Andrew's priorities for City Council

A Green Regina: Making Regina sustainable should guide all our planning, transportation, and utility decisions.  I will advocate for a freeze of water rate increases that are not tied to costs or consumption, and work towards water conservation and stewardship. We should adopt the successful projects of other cities and make Regina an environmental leader in implementing proven sustainable infrastructure, retrofitting, and renewable energy strategies.

Fixing our infrastructure: The current Council has prioritized sprawl at the expense of maintaining and improving our existing infrastructure. Instead, we need to develop a strategy for improving public transit, bike infrastructure and recreation facilities, while fully implementing the Official Community Plan and Neighbourhood Plans.

A Regina for everyone: We need an affordable housing strategy, and to ensure that all businesses doing work for the City pay a living wage, that the City is a good and inclusive employer, and that racism has no place in policing practices.

Control executive compensation: Civic workers who deliver quality public services deserve to be paid well, but Council needs to look critically at executive compensation.


Why I'm Running for City Council in Ward 3 

  1. I’m a proud member of the Cathedral area community and a regular at local festivals, street fairs, playgrounds, libraries, and community events. I want to become more active in the other communities that are integral parts of Ward 3.
  2. Residential and commercial development is important, and we need more of it. However, the construction of housing and commercial space needs to be done in accordance with the City’s Official Community Plan and the various Neighbourhood Plans.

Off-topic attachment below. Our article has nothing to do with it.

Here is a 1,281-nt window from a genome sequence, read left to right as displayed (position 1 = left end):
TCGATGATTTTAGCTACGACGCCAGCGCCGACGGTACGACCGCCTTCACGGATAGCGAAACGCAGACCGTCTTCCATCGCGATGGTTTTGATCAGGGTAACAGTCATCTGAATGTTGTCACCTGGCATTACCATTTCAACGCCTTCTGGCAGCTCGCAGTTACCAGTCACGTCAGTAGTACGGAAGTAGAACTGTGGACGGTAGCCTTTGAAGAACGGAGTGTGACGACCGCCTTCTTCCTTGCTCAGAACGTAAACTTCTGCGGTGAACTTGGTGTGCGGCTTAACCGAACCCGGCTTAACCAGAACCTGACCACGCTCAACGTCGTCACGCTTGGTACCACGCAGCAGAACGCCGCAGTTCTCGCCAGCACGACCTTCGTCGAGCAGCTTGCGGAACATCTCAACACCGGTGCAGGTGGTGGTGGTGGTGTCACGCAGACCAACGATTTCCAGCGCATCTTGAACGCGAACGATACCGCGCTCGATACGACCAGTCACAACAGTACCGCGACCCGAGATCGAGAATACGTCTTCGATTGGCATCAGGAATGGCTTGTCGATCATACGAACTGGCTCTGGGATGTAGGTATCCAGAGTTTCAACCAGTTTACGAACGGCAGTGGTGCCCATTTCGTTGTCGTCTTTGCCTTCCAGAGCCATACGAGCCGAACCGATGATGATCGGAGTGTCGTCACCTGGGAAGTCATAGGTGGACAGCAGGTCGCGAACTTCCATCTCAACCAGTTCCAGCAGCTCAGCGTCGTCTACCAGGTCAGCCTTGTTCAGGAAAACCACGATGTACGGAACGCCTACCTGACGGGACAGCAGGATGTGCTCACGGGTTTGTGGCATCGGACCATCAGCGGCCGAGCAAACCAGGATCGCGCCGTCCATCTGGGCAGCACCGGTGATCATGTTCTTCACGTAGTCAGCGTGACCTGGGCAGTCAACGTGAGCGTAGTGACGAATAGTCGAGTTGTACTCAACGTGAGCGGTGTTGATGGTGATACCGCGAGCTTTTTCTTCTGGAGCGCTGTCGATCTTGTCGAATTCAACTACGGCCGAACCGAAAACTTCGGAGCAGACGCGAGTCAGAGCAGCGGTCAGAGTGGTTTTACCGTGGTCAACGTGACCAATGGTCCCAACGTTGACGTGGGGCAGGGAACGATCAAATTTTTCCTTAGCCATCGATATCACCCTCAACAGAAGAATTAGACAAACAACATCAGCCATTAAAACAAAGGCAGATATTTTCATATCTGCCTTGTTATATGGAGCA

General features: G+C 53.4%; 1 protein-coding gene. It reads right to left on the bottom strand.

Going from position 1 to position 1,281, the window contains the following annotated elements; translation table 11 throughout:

3. I want to enhance civic engagement by organizing town halls on issues that are relevant to residents of Ward 3. This involves establishing one-on-one and public meetings with City employees to discuss concerns related to workplace morale, ways of improving the delivery of public services, pensions, workplace discrimination, and public private partnerships.
  4. Council members need to become stronger advocates for improved public services and infrastructure by demanding more resources from the provincial government.
  5. Based on my research and volunteer experience, it’s important that Council promote the employment, health, and housing services available to immigrants and migrant workers living in Regina.
  6. Considering the number of oil and gas pipelines running through the city, we need to ensure that Regina has adequate protocols in place to deal with leaks and other potential environmental catastrophes. The recent Husky oil spill offers a lesson to municipalities across Saskatchewan.
  7. It’s important that the Councillors provide a forum for residents to discuss allegations of racism within the City of Regina police force. We must confront this as a community, especially as Regina goes through the process of selecting a new chief of police.
  8. To advance recommendations from the Truth and Reconciliation Commission (TRC), particularly call to action #57 (Professional Development and Training for Public Servants). Council needs to be taking a lead on this issue and other recommendations embedded within the TRC.
  9. There needs to be greater transparency when it comes to the release of data related to major infrastructure projects, including P3s. Citizens deserve to assess the same unredacted reports and information that administrators and Council members have access to when important decisions are being made.
  10. It’s time to get moving on a homelessness and affordable housing strategy in Regina. Council must ensure that the City begins implementing a homelessness strategy within 12 months of the election.